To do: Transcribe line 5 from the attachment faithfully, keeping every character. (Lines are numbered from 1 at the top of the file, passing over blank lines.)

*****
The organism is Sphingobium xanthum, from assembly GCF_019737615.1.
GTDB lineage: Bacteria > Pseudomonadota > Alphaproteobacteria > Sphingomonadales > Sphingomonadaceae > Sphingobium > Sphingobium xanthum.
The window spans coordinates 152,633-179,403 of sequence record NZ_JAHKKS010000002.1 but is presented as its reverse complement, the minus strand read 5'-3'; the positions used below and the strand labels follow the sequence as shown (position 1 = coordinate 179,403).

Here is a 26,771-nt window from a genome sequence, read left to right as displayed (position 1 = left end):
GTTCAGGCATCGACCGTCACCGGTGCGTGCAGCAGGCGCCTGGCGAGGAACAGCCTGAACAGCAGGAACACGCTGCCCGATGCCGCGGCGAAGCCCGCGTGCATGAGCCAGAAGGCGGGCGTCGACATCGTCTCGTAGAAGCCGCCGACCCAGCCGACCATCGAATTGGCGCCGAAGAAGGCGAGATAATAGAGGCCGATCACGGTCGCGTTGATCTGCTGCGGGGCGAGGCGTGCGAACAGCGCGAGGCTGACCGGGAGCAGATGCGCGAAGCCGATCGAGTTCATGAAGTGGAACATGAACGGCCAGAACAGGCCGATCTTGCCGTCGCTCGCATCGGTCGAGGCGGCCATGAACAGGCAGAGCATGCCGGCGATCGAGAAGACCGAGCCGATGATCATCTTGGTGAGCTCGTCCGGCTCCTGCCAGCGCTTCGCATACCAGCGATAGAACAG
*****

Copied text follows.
GTTCAGGCATCGACCGTCACCGGTGCGTGCAGCAGGCGCCTGGCGAGGAACAGCCTGAACAGCAGGAACACGCTGCCCGATGCCGCGGCGAAGCCCGCGTGCATGAGCCAGAAGGCGGGCGTCGACATCGTCTCGTAGAAGCCGCCGACCCAGCCGACCATCGAATTGGCGCCGAAGAAGGCGAGATAATAGAGGCCGATCACGGTCGCGTTGATCTGCTGCGGGGCGAGGCGTGCGAACAGCGCGAGGCTGACCGGGAGCAGATGCGCGAAGCCGATCGAGTTCATGAAGTGGAACATGAACGGCCAGAACAGGCCGATCTTGCCGTCGCTCGCATCGGTCGAGGCGGCCATGAACAGGCAGAGCATGCCGGCGATCGAGAAGACCGAGCCGATGATCATCTTGGTGAGCTCGTCCGGCTCCTGCCAGCGCTTCGCATACCAGCGATAGAACAG